The Importance of a Death Grip!

death grip is officially defined as an extremely tight grip, First you have to grab. One of my training structures is the Stop 6 program –  the 6 common stopping points-collisions of  a typical fight (or arrest). Stop 2 covers the hand, stick, knife, gun grabs on fingers, hands, wrists, and weapons. And importantly, their counters-escapes.

The grab is made of two components in Stop 2. The Death Grip is really about two parts :

  • 1: the catch and,
  • 2: the subsequent grip of your opponent’s lower arm, wrist, hand and weapon itself. You might have a great catch but a weak grip. You might have a tremendous grip but a weak catch.

In all of the Stops, 2 through 6, a catch and grip is not a catch or grip without your thumb. Your life depends on this, especially with a knife and pistol, all defined in the Stop 6 program.

All martial and even various sports training requires much catching skills and hand gripping strength as you can muster and exercises that directly or indirectly increase such are vital. Almost all people immediately get this idea.

“If your grips fail, all your technique goes out of the window. It becomes hard to execute anything.” – BJJ Coach Lawrence Griffith

All people get this? Well, not all. Decades ago, various, yet small group of famous martial artists would suggest not using your thumb in a capture of an opponent’s limb. I stood in numerous seminars in the 1980s and 1990s hearing some martial instructors say this. Their small point usually being that your thumb or hand could be caught in some kind of lock and you would be supporting that capture with your full grip. As one famous JKD guy use to say,

“Rule of thumb? Don’t use your thumb.”

Huh? At first I mindlessly accepted that. But when I gave it a mere second thought? No. The bigger point? Minutes later when trying to stop and grip a stick or knife attack, I watched these same instructors all unconsciously demonstrate full hand grabs the wrist or forearm. They fully grabbed limbs (and clothes) 99% of the time.

I would see in seminars, mine and others, an unchallenged, playful catch or stop with just a curved hand, with the thumb beside the fingers…among friends. NO! Now, this no-thumb-helping move stops almost nothing and an attacker can move but an inch and instantly swoop under the curved hand to hit, stab or shoot. The thumb grip stopped this.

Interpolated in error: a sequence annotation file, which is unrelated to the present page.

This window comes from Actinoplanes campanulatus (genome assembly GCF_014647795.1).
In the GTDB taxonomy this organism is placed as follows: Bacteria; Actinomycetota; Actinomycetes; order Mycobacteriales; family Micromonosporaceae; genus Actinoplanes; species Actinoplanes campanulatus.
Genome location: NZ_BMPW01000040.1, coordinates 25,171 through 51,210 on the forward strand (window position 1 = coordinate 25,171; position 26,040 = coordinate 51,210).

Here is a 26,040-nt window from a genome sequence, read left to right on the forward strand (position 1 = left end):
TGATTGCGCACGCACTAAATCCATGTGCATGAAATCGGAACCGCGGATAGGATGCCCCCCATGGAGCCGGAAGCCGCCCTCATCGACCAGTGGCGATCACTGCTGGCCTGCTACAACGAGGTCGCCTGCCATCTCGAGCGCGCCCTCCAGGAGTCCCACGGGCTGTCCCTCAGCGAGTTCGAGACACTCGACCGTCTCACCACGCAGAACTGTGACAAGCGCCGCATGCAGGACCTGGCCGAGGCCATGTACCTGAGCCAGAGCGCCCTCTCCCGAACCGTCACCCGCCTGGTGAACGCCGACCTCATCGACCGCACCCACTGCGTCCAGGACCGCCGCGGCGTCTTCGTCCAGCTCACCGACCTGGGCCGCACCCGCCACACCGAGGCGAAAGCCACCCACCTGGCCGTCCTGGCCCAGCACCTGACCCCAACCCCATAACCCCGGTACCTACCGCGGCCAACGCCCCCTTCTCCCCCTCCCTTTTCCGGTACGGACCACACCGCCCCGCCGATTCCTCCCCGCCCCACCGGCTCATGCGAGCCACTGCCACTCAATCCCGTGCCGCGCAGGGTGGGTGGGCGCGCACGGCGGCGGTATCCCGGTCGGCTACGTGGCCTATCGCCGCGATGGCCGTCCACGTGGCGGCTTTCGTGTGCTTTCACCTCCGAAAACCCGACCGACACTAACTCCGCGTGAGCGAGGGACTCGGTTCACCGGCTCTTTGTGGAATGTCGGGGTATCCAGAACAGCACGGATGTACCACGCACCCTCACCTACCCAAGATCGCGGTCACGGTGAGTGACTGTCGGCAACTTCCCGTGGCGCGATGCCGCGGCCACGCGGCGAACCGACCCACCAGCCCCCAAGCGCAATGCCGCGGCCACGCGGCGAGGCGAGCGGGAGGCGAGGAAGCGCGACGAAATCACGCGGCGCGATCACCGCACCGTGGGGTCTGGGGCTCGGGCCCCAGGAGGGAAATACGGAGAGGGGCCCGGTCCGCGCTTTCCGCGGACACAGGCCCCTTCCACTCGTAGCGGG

Today, once in a while, I still hear this advice echoed around the world. They are down-line lineage from these people and it takes a little “slap to the brain” to shake them out of it. Not using your thumb to grab is a thinking disorder mistake.  When doing throws and takedowns you use your full grip. In ground fighting you use your full grip.

And through the years I have run across self defense instructors who proclaim that fights never start with arm/wrist grabs. These short-sighted people have a tendency to view fights as bar fights, I think and are not schooled in the world of crime. They make fun of old school jujitsu and other systems that tend to start their programs with escapes from “common” grabs. BUT! CRIMES on the other hand, (no pun intended) like kidnappings, rapes, robberies, home invasions, assaults to murder entails such grabs. Victims are grabbed, pulled and pushed around. Tied up and taped. Handcuffed. And grabbing motions are also like weapon draw and drawn weapon interruptions.

Back in Training Mission One  and in all the courses, I list the four ways a human limb attacks you, hand, stick or knife…

  • 1: A thrusting motion.
  • 2: A hooking motion.
  • (Delivered either as a-)
  • 3: A hit and retract, or…
  • 4: A committed lunge.

It will always be hard to catch a thrust or hook, sure, but all kinds of untrained and trained people do in crimes and fights. But more importantly, look at the last two. The hit and retract and committed lunge. The hit and retract is a natural counter to a grab as it snaps back, and very difficult to seize. We have drills for that. While at times the committed lunge is caught and then driven foolishly into  your catch-grip, actually helping your catch-grip. 

Some notes on the Catch and Subsequent Grip

  • Size. Be aware of the size of your hand in comparison to the limbs of others. (We police have many stories about this as we have had to arm wrestle people into cuffs.)
  • Alignment. In the pistol shooting world and unarmed striking experts tell us to align with the forearm as much as possible. The palm strike, when thrusting, is called the palm heel strike because it can align with the forearm. In karate and various striking systems, they tell us to align the top two knuckles with the forearm. Folks suggest getting a pistol grip that aligns with the forearm, even though we can’t always shoot that way. In an Army gym decades ago, a power lifter told me to bench press using the bar on my palm heels as much as possible. You push a car with your palm heel, not your fingers.